First Friday of the month means, for beer bloggers, that it’s time for another session of The Session! Each month’s Session is hosted by a fellow blogger who gets to pick the theme and then compiles all of the various blog postings for everyone’s reading enjoyment.
What is your definition of a session beer? Is it, as Dr. Lewis suggested at the Craft Brewers Conference this year, “a pint of British wallop” or is your idea of a session beer a crisp Eastern European lager, a light smoky porter, a dry witbier, or even a dry Flemish sour?
Is it merely enough for a beer to be low alcohol to be considered a session beer, or is there some other ineffable quality that a beer must hold in order to merit the term? And if so, what is that quality? Is it “drinkability”? Or something else?
What about the place of session beer in the craft beer industry? Does session beer risk being washed away in the deluge of extreme beers, special releases, and country-wide collaborations? Or is it the future of the industry, the inevitable palate-saving backlash against a shelf full of Imperial Imperials?
For me, defining “session beer” is easy: I subscribe to Lew Bryson’s definition (or manifesto, or whatever you want to call it) over at his Session Beer Project blog:
- 4.5% alcohol by volume or less
- flavorful enough to be interesting
- balanced enough for multiple pints
- conducive to conversation
- reasonably priced
…although I tend to bump up the alcohol level to define “session” as 5% or less.
I don’t care what style of beer it is—if it’s 5% or less and interesting, for me that’s a “session” beer. Hell, there are even times when PBR is interesting and that qualifies.
Of course, the session beers that really interest me are the ones being embraced by the craft beer industry, and fortunately, I do believe that session beers are on the rise. Will they be the next “extreme beer”? I honestly don’t know, though I suspect that while they will get their due, I doubt they will inspire the same kind of slathering admiration that extreme beers receive.
For this month’s Session on sessions, I wanted to get back to an actual tasting and review, something I haven’t done lately for these monthly outings. And fortunately, I recently found an Oregon-brewed beer that fit the bill exactly: Gone Fishin Mild Ale, from Beer Valley Brewing over on the eastern border of Oregon in the town of Ontario. It’s 4% alcohol by volume, and I’m absolutely amazed to find this for a number of reasons:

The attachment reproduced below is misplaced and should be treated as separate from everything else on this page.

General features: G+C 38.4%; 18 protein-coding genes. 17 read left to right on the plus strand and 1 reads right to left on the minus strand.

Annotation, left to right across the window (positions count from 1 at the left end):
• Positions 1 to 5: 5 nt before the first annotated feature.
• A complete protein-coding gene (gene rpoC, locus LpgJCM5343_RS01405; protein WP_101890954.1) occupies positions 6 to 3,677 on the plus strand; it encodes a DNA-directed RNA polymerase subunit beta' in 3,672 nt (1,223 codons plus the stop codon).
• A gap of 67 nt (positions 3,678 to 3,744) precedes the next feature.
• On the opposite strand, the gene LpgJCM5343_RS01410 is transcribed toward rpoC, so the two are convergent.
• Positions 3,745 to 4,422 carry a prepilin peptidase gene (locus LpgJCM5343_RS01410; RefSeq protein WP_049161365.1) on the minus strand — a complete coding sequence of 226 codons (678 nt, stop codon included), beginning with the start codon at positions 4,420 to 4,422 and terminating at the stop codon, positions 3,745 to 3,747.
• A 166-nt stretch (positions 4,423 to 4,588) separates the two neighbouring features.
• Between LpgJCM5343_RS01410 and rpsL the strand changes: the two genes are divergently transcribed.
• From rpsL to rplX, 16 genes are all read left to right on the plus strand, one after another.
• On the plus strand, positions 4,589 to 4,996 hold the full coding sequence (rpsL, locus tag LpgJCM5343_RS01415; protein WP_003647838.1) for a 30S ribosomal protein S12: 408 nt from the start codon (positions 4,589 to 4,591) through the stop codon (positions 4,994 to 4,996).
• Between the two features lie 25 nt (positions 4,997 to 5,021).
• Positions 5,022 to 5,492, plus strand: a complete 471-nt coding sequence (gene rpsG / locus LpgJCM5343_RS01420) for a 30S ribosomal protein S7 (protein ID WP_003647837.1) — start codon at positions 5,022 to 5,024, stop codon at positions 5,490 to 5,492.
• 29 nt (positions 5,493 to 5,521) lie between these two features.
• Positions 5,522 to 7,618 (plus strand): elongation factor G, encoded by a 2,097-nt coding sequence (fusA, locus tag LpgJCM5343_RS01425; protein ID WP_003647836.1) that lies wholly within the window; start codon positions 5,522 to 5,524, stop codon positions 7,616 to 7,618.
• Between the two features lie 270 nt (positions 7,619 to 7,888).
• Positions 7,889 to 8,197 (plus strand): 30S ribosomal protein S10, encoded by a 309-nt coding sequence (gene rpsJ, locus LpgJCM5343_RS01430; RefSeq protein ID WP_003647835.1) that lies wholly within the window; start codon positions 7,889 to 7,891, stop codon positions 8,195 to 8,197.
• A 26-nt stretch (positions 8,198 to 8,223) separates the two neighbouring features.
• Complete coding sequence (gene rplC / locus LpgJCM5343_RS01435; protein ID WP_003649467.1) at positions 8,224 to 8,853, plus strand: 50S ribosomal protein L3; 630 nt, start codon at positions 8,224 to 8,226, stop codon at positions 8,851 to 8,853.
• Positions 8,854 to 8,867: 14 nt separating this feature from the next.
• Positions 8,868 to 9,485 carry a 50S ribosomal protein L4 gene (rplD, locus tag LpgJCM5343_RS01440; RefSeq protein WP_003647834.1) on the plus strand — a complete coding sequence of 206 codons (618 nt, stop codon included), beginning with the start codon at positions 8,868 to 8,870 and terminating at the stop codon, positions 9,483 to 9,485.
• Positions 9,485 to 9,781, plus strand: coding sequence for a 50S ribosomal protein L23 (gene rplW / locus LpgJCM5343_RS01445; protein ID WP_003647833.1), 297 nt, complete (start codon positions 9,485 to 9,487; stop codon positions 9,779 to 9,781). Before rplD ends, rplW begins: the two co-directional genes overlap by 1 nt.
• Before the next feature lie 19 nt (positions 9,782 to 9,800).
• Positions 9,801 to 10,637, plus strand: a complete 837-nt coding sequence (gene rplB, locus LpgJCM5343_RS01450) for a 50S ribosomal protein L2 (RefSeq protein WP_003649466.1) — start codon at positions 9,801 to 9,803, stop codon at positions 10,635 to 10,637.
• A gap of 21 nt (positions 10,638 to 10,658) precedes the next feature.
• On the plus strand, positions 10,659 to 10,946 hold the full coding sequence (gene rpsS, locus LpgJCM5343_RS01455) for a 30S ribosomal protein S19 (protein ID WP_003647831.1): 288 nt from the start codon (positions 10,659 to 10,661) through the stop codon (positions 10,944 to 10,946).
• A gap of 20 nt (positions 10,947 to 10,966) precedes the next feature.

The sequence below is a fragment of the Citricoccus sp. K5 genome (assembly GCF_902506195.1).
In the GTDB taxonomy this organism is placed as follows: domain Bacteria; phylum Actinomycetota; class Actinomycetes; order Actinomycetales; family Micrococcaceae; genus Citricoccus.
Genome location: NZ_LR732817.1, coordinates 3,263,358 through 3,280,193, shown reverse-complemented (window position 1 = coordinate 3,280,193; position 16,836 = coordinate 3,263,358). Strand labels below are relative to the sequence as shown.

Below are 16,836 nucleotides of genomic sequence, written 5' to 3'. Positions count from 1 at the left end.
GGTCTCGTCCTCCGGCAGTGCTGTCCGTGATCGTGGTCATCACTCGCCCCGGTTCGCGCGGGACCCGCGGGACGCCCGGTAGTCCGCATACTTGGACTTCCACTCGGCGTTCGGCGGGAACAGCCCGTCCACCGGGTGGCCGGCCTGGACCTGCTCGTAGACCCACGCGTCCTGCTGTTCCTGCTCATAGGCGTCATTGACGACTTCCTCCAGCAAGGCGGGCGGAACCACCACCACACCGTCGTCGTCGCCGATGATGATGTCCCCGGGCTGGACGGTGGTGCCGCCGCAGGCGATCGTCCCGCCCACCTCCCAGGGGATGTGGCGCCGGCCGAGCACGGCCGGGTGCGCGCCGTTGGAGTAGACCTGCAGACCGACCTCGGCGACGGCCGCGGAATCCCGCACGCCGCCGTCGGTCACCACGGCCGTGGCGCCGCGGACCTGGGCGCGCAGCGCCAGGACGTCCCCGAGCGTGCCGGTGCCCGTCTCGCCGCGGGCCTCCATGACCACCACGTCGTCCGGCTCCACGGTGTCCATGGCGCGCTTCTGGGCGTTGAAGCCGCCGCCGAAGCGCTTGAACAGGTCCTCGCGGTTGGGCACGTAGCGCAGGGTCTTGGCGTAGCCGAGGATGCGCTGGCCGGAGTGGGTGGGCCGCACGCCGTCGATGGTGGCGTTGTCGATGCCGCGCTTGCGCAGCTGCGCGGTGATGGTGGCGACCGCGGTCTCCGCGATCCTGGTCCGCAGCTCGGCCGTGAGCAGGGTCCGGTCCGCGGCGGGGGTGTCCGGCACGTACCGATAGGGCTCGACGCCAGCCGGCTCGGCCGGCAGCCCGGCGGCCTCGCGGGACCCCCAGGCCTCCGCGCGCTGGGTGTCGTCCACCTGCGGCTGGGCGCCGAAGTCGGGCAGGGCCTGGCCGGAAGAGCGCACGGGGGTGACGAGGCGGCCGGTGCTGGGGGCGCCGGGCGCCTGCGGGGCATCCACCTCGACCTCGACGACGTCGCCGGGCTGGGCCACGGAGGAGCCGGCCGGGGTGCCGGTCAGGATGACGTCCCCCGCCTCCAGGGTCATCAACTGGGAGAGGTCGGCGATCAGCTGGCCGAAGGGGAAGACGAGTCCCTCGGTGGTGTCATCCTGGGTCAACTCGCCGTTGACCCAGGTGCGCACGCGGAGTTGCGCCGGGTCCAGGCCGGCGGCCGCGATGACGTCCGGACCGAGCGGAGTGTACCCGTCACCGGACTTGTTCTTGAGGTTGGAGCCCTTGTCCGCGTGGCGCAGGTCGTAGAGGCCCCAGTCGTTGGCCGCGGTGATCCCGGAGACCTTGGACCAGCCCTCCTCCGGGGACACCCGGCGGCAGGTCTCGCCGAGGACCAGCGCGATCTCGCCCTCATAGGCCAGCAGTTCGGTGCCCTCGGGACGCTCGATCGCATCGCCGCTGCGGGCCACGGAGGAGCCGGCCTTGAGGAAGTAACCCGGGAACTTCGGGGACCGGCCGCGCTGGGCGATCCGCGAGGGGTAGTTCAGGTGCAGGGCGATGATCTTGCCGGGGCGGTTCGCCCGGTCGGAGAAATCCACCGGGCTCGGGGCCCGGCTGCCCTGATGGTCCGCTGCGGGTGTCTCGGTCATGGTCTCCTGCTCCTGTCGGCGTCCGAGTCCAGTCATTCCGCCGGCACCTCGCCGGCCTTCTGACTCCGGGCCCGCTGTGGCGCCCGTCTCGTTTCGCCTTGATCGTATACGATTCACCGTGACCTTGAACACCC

- How many American craft brewers produce Mild Ales commercially?
- How many of those spend the time and effort to bottle them?
- Beer Valley made its reputation by launching an Imperial Stout as their flagship beer. To now also brew and bottle a 4% Mild is somewhat mind-boggling in that light.
Here’s their description of the beer:
Gone Fishin Mild Ale is a 4% ABV, low hop beer. Brewed with 5 different malts, this beer is high in malt character and low in hop bitterness and flavor. The perfect session beer for reeling in a few at the secret fishing hole.
I found it at Whole Foods for $3.49 for a 22-ounce bottle, which is a pretty good deal. So it fits nicely into the session beer criteria: less than 5%, it’s flavorful and balanced (as you’ll see when you read my tasting notes), it’s very affordable. It doesn’t get much more “session” than this.
Appearance: Copper colored to a brown, fairly clear, with a nice two fingers of head on the pour (though my camera’s batteries died, so my picture is after the head had reduced substantially).
Smell: Toasty, bready, and caramelly—actually really nice and aromatic and presents with a mouth-watering appeal.
Taste: Husky grainy flavors with dark-toasted bread; fairly flavorful for what I was expecting (which was—?). A bit of fruity ale character, hops are light but clean; perhaps a light touch of butterscotch, but I’m not sure. I’m enjoying the flavors.
Mouthfeel: Light-to-medium-bodied, fairly clean, goes down easy—very well-balanced.
Overall: Quite enjoyable and very nicely flavorful and aromatic—I’m pretty impressed with this and I could see drinking several pints of this in a sitting—and going back for more.